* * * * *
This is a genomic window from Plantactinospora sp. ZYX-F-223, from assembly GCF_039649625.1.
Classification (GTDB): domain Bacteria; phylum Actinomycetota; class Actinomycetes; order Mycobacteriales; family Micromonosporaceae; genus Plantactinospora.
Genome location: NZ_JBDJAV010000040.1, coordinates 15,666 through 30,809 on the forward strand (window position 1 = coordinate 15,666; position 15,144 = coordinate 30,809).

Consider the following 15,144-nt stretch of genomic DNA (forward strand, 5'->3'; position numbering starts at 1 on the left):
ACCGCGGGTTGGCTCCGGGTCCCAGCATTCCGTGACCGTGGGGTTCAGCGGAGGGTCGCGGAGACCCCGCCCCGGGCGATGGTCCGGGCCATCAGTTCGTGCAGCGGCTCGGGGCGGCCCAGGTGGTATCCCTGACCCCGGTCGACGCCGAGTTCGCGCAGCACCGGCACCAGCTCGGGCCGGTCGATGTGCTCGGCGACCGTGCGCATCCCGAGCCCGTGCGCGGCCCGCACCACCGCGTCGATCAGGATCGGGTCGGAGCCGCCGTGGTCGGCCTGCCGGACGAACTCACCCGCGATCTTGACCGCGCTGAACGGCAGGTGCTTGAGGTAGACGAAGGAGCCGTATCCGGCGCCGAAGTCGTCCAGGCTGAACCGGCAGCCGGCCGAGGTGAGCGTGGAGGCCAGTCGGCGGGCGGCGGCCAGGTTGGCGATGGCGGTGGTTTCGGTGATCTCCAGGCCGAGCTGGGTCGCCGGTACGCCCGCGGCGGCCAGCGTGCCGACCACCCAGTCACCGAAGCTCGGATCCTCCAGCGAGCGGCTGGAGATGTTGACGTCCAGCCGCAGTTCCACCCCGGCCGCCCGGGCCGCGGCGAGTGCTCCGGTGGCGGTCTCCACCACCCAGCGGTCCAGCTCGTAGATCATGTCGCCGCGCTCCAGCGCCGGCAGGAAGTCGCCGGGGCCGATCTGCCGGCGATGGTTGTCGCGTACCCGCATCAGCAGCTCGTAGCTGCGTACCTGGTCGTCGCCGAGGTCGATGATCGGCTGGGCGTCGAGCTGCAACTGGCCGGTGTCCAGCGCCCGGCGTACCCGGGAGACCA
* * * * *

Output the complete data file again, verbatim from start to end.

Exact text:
This is a genomic window from Plantactinospora sp. ZYX-F-223, from assembly GCF_039649625.1.
Classification (GTDB): domain Bacteria; phylum Actinomycetota; class Actinomycetes; order Mycobacteriales; family Micromonosporaceae; genus Plantactinospora.
Genome location: NZ_JBDJAV010000040.1, coordinates 15,666 through 30,809 on the forward strand (window position 1 = coordinate 15,666; position 15,144 = coordinate 30,809).

Consider the following 15,144-nt stretch of genomic DNA (forward strand, 5'->3'; position numbering starts at 1 on the left):
ACCGCGGGTTGGCTCCGGGTCCCAGCATTCCGTGACCGTGGGGTTCAGCGGAGGGTCGCGGAGACCCCGCCCCGGGCGATGGTCCGGGCCATCAGTTCGTGCAGCGGCTCGGGGCGGCCCAGGTGGTATCCCTGACCCCGGTCGACGCCGAGTTCGCGCAGCACCGGCACCAGCTCGGGCCGGTCGATGTGCTCGGCGACCGTGCGCATCCCGAGCCCGTGCGCGGCCCGCACCACCGCGTCGATCAGGATCGGGTCGGAGCCGCCGTGGTCGGCCTGCCGGACGAACTCACCCGCGATCTTGACCGCGCTGAACGGCAGGTGCTTGAGGTAGACGAAGGAGCCGTATCCGGCGCCGAAGTCGTCCAGGCTGAACCGGCAGCCGGCCGAGGTGAGCGTGGAGGCCAGTCGGCGGGCGGCGGCCAGGTTGGCGATGGCGGTGGTTTCGGTGATCTCCAGGCCGAGCTGGGTCGCCGGTACGCCCGCGGCGGCCAGCGTGCCGACCACCCAGTCACCGAAGCTCGGATCCTCCAGCGAGCGGCTGGAGATGTTGACGTCCAGCCGCAGTTCCACCCCGGCCGCCCGGGCCGCGGCGAGTGCTCCGGTGGCGGTCTCCACCACCCAGCGGTCCAGCTCGTAGATCATGTCGCCGCGCTCCAGCGCCGGCAGGAAGTCGCCGGGGCCGATCTGCCGGCGATGGTTGTCGCGTACCCGCATCAGCAGCTCGTAGCTGCGTACCTGGTCGTCGCCGAGGTCGATGATCGGCTGGGCGTCGAGCTGCAACTGGCCGGTGTCCAGCGCCCGGCGTACCCGGGAGACCA